Rina Lovko brings Japanese minimalism to the typical apartment block in Kiev, Ukraine. Architect presents a new project ‘Nochka’ – an apartment of 78 square meters flooded with daylight in a typical building complex in Ukrainian capital.
Initially, the dwelling was full of unnecessary doors, dark corners and was divided by a heavy wall in the middle. The architect decided to demolish all the walls and to reassemble the new place from scratch, with no ties to the initial plan offered by the developer.
Limited by a small area, this project involved complex calculations, unusual planning methods to maximize the use of space without loading it with unnecessary drawers and dust collectors. Seemingly spacious, this small apartment for a single man features a storage room for inventory, a laundry unit with a drying machine, filters for drinking water, and all the necessary equipment for a comfortable life.
Since the client decided to have the bathroom and the toilet separately, the architect developed the bathroom space with particular attention. As a result, the bathtub located by the window is soaked in daylight, which is quite unusual for a typical apartment plan in Kyiv. The shower zone is facing the window, so every morning the client can enjoy the city view while starting the day.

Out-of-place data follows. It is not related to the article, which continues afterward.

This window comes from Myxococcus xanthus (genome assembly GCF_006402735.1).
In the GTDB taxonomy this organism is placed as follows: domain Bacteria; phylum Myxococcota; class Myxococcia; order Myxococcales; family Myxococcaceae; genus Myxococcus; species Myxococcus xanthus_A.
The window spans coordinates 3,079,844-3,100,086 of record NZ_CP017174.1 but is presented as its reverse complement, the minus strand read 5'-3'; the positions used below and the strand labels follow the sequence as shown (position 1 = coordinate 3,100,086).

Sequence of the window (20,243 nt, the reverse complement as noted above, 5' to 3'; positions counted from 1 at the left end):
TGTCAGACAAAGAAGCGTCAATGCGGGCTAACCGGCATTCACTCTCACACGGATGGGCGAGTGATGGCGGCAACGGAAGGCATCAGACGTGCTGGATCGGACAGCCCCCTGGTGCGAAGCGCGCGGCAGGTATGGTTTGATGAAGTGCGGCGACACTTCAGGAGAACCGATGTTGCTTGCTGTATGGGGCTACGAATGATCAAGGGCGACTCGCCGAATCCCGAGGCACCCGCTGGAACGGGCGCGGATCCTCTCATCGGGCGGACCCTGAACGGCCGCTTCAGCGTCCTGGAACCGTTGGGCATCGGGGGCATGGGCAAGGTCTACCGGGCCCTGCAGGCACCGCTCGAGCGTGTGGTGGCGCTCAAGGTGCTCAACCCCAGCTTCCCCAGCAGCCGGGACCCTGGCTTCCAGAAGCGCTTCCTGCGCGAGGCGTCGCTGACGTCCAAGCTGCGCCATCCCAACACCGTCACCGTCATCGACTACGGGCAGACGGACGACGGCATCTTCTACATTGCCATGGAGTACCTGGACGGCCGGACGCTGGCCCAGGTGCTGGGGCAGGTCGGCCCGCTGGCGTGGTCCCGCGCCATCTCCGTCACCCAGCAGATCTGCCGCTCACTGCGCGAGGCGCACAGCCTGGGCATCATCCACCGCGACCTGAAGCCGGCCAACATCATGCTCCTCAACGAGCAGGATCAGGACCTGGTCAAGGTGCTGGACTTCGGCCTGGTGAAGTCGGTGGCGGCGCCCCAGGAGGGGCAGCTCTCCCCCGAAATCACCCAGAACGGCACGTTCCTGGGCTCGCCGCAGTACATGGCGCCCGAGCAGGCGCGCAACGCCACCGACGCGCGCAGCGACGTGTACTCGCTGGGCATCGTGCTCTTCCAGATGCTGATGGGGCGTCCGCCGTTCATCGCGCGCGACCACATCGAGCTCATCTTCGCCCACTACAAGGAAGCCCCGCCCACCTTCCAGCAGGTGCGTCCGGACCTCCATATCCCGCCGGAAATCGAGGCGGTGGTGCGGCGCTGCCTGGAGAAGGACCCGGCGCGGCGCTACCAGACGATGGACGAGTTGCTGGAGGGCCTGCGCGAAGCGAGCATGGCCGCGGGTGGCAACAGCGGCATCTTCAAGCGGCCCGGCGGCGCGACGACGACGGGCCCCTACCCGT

The bathroom is completed with a sliding mirror door by Rimadesio so the light from the bathroom would highlight the living room zone and brighten the northern part of the apartment. A compact kitchen area is connected to a living room and is placed in an improvised niche. In the end, only two doors remained in the whole apartment – in the toilet and at the entrance, leaving no dark corners in the space. The wardrobe can be used from the entrance area as well as from the bedroom, visually separating the bedroom and the hallway.
To expand the space visually, the architect used a lot of mirrors in the apartment. For instance, in the L-shaped corridor, a mirror corner reflects the wardrobe and makes space seem square. Considering the low ceiling in the building, the biggest challenge was to plan a ventilation system. But lowering the ceiling only in the dressing room solved the issue.
Constructing a multifunctional wall in the living room allowed installing the air conditioning system, bio-fireplace, home cinema, and sound equipment, projector, hidden cupboards, and dynamic backlighting altogether in one place. The main light in the apartment is by Delta Light.
The project features only natural materials. The cabinets are finished with oak veneer, the glass vitrine was made to order from oak and glass, the wooden bed frame with the sideboards and the window shutters are also tailormade. The eye-catching panel in the bathroom was created by Anna Krut. The sofa by Art Nova has different layout options and by moving the pillows around can be easily turned into a guest bed. The kitchen was tailor-made by Modulnova, chairs by Menu. Photo: Lesha Yanchenkov